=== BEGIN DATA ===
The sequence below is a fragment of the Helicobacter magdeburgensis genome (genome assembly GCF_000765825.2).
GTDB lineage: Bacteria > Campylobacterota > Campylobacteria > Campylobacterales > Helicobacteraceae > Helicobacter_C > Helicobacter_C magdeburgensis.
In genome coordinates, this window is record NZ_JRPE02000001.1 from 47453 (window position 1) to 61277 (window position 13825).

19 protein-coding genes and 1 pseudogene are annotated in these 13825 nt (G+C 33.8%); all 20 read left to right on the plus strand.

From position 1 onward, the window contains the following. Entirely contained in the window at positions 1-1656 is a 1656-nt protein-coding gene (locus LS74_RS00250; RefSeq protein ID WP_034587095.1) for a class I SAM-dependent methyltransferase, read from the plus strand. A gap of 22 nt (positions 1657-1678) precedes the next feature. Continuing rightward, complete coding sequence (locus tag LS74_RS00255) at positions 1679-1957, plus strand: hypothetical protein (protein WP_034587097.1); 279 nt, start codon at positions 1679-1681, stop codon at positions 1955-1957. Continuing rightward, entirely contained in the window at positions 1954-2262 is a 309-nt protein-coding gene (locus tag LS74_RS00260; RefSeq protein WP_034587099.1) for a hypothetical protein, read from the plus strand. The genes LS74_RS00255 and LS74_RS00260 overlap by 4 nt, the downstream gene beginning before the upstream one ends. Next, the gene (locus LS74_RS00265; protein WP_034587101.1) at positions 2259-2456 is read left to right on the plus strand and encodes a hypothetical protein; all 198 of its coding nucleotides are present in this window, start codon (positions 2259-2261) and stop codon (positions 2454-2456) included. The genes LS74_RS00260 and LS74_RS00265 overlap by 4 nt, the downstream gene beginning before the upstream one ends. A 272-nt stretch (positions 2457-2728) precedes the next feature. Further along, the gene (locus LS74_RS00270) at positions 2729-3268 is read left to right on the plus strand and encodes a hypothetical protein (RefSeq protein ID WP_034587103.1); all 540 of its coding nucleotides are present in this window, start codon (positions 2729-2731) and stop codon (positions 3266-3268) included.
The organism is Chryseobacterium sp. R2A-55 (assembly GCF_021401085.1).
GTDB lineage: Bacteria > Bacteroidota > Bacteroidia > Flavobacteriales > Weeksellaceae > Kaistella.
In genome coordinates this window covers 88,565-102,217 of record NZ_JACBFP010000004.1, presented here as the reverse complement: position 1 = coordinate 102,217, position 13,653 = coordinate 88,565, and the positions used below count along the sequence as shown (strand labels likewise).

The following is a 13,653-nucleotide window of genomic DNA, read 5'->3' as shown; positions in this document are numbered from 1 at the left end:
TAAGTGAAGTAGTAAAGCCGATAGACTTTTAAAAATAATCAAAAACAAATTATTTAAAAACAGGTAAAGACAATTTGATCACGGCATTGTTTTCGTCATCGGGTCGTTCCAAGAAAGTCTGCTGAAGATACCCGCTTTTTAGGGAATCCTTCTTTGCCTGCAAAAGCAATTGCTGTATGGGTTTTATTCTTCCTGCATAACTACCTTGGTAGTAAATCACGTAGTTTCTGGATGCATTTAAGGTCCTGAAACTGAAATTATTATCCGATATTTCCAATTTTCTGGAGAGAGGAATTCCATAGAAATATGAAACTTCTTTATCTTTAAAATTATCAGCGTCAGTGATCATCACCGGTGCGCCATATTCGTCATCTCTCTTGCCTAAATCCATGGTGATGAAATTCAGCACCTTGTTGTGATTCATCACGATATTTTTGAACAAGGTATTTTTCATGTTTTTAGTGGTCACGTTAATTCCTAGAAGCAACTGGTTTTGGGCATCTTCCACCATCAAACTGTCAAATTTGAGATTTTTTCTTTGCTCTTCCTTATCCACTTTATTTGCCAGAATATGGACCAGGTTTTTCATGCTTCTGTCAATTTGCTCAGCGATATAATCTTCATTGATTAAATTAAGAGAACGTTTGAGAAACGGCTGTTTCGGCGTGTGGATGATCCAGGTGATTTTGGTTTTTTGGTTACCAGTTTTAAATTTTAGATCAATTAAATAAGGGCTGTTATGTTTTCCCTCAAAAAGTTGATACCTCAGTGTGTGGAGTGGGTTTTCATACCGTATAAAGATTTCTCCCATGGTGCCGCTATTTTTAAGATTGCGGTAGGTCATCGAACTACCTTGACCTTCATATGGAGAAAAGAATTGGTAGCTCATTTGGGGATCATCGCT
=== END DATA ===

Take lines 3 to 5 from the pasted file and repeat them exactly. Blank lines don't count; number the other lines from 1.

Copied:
In genome coordinates, this window is record NZ_JRPE02000001.1 from 47453 (window position 1) to 61277 (window position 13825).

19 protein-coding genes and 1 pseudogene are annotated in these 13825 nt (G+C 33.8%); all 20 read left to right on the plus strand.

From position 1 onward, the window contains the following. Entirely contained in the window at positions 1-1656 is a 1656-nt protein-coding gene (locus LS74_RS00250; RefSeq protein ID WP_034587095.1) for a class I SAM-dependent methyltransferase, read from the plus strand. A gap of 22 nt (positions 1657-1678) precedes the next feature. Continuing rightward, complete coding sequence (locus tag LS74_RS00255) at positions 1679-1957, plus strand: hypothetical protein (protein WP_034587097.1); 279 nt, start codon at positions 1679-1681, stop codon at positions 1955-1957. Continuing rightward, entirely contained in the window at positions 1954-2262 is a 309-nt protein-coding gene (locus tag LS74_RS00260; RefSeq protein WP_034587099.1) for a hypothetical protein, read from the plus strand. The genes LS74_RS00255 and LS74_RS00260 overlap by 4 nt, the downstream gene beginning before the upstream one ends. Next, the gene (locus LS74_RS00265; protein WP_034587101.1) at positions 2259-2456 is read left to right on the plus strand and encodes a hypothetical protein; all 198 of its coding nucleotides are present in this window, start codon (positions 2259-2261) and stop codon (positions 2454-2456) included. The genes LS74_RS00260 and LS74_RS00265 overlap by 4 nt, the downstream gene beginning before the upstream one ends. A 272-nt stretch (positions 2457-2728) precedes the next feature. Further along, the gene (locus LS74_RS00270) at positions 2729-3268 is read left to right on the plus strand and encodes a hypothetical protein (RefSeq protein ID WP_034587103.1); all 540 of its coding nucleotides are present in this window, start codon (positions 2729-2731) and stop codon (positions 3266-3268) included.